Bird ID Essential to Management

By |  January 1, 2008

By: Dan Collins

My interest in birds began at age 15. At that time, I simply couldn’t believe all the different species of birds living in my backyard. I was hooked. My spare time was devoted to finding and identifying as many birds as possible in their natural habitats – a hobby I still enjoy today.

Although bird management professionals (BMPs) may not need to understand the subtle differences between a Brewer’s sparrow and a chipping sparrow like a field ornithologist, they must have basic bird identification skills. For example, do you know the distinguishing characteristics of a rock pigeon vs. a mourning dove? Or a house sparrow vs. a house finch? If not, you may consider spending some additional time honing your bird identification skills.

Where to Begin

Pest identification is perhaps the most daunting task pest management professionals are asked to undertake in their daily routines.Luckily, BMPs only have a handful of important pest birds to identify. Rock pigeons (feral pigeons), house sparrows and European starlings account for the majority of pest bird calls.However, gulls (there is no such thing as a “seagull”), blackbirds, swallows, crows and woodpeckers are often elevated to pest status under certain situations.

Several good bird identification references are available to BMPs. The Sibley Guide to Birds is arguably the most comprehensive bird identification field guide. Many other good references, however, are available through the National Geographic Society and the Peterson Field Guide series. I prefer bird identification field guides with drawings over those with photographs, because drawings tend to more accurately portray important field marks used to identify birds to species level.

Once you have purchased a guide, highlight or mark the birds that could be potential pest birds. Study the field marks. Take note of sizes, shapes, habitat utilization and distribution. This is important when trying to differentiate between similar bird species.

For example, if you are summoned to a building and swallows are making nests on the interior within nooks and crannies, barn swallows are the probable culprit. Cliff swallows, by contrast, are more likely to nest on the exterior along angular lines beneath overhangs. Although the differences between these two swallow species are minute, the overall bird management plan will be completely different.

It’s important to get the GISS – general impression, size and shape – of the bird to make your initial identification. Most birds have distinctive silhouettes when flying, perching, feeding or resting. Is the bird being observed “dove-sized” or “sparrow-sized?” Does it have a rounded or angular shape? Long tail vs. short tail? You get the point.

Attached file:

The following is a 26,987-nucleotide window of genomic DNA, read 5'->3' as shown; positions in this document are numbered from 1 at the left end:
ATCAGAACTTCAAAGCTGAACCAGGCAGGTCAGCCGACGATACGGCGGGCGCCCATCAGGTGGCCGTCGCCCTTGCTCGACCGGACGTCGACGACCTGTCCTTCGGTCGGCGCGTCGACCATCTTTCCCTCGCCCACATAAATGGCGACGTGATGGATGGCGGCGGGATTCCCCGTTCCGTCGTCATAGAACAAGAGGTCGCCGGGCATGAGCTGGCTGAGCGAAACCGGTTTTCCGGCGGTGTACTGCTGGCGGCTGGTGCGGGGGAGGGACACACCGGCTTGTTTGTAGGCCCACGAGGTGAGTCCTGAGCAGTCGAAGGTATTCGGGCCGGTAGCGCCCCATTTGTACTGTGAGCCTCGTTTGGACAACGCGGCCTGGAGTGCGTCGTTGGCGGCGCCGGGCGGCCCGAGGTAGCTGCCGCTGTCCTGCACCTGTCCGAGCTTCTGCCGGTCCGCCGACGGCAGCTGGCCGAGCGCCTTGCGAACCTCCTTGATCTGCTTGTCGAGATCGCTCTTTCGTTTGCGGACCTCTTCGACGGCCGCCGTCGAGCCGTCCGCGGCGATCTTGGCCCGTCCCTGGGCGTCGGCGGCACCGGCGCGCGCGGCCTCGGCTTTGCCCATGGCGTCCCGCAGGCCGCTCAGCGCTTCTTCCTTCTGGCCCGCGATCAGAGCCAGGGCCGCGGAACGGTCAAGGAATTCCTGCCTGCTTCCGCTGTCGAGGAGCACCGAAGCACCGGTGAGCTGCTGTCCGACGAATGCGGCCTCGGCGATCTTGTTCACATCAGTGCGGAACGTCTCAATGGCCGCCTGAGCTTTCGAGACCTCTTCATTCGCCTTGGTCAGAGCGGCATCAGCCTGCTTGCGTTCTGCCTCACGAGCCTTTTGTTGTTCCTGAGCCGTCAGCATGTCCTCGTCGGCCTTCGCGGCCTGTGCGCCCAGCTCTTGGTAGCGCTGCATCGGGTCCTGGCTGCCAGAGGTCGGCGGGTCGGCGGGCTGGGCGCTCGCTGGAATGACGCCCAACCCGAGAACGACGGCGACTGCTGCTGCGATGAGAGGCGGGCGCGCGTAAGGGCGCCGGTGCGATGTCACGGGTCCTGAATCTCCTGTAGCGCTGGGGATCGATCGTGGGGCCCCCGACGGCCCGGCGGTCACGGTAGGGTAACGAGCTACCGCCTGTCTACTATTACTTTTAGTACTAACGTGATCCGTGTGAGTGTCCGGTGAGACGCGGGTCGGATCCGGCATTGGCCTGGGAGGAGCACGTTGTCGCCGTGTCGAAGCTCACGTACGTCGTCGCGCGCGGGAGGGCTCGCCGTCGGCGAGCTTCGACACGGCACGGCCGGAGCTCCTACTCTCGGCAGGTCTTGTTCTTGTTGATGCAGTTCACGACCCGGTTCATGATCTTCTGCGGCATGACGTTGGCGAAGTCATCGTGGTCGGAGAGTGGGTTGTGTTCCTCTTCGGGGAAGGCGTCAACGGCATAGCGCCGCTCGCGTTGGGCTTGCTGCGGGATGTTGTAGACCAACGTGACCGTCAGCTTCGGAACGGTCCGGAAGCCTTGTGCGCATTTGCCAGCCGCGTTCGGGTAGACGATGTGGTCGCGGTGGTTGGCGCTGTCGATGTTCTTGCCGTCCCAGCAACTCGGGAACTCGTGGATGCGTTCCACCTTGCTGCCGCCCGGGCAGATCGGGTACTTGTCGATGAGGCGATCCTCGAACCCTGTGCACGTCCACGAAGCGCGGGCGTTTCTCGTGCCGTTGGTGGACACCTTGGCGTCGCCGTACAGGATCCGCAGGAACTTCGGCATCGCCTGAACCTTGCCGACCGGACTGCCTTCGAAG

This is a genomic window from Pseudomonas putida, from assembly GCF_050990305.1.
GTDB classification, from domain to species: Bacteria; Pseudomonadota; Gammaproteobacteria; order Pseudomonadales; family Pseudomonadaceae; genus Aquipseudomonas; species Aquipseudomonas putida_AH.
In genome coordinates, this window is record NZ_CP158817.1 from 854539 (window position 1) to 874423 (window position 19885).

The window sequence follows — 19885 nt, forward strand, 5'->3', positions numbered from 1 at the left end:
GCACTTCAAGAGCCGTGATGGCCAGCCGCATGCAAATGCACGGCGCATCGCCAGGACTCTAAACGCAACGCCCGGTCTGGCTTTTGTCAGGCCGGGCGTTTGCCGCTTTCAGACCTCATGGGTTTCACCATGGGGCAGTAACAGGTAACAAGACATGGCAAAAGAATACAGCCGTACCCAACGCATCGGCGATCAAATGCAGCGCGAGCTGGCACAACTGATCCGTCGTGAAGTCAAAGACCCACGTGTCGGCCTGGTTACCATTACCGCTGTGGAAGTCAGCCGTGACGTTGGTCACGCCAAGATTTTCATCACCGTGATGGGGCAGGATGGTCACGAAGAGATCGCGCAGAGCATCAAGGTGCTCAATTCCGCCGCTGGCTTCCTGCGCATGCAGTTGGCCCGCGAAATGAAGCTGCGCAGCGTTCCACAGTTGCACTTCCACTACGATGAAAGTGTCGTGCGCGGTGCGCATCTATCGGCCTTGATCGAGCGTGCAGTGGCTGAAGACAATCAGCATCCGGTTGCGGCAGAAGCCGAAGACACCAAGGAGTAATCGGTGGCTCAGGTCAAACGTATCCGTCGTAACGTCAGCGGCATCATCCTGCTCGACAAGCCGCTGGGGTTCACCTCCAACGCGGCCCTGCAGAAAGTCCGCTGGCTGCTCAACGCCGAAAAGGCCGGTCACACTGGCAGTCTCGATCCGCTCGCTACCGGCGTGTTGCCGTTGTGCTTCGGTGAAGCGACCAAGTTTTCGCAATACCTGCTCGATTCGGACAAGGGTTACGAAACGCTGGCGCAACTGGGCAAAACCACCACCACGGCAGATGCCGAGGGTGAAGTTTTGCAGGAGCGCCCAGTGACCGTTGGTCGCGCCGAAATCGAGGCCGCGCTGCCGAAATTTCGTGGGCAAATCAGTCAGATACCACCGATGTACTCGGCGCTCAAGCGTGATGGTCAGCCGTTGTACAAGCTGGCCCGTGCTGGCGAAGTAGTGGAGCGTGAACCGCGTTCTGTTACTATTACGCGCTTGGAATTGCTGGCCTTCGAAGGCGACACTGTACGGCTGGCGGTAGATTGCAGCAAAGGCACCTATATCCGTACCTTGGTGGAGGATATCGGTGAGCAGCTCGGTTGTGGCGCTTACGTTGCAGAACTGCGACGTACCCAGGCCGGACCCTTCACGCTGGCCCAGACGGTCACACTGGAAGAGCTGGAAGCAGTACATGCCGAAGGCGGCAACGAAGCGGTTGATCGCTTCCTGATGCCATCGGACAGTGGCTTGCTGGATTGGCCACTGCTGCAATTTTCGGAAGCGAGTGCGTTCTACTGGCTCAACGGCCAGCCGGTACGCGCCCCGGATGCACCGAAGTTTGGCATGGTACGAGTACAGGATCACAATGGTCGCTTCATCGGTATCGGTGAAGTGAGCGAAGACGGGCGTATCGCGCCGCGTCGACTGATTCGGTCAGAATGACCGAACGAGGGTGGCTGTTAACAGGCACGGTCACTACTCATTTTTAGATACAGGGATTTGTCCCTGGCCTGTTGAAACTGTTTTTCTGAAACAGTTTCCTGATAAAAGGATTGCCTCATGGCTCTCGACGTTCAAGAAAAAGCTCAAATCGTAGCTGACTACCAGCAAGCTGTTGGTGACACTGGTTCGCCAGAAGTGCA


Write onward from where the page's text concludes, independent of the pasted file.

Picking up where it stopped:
Just like for insects, the details are important when identifying bird. Take notes and compare those notes to your field guides. Get into the field and practice identifying birds from a distance by size and shape. After a few outings, expand this technique to other pest birds. Before you know it, you’ll be able to identify most pest birds by shape alone.

Equipment

BMPs should purchase high-quality binoculars as oftentimes pest birds are hundreds, if not thousands, of feet away from the observer. Consider using binoculars within the seven to eight magnification ranges, with objective lenses in the 35-to 50-mm range (i.e., 7 X 35, 8 X 42). Remember, the bigger the magnification and the larger the objective lens, the more weight is added to the binoculars.

Digital photographs provide concrete evidence of the pest bird to be managed. In addition, a photograph can be shared with more experienced BMPs to reinforce bird identification.

To summarize, basic bird identification combined with an understanding of their biology and behavior is a must for BMPs wishing to provide top-notch bird management programs. Purchase a few guides followed with in-the-field pest bird identification trips. You never know: You might become the next Roger Tory Peterson.

This article is tagged with and posted in Birds, Blackbirds, Crows, Gulls, Invasive/Occasional Species, Starlings, Swallows, Woodpeckers

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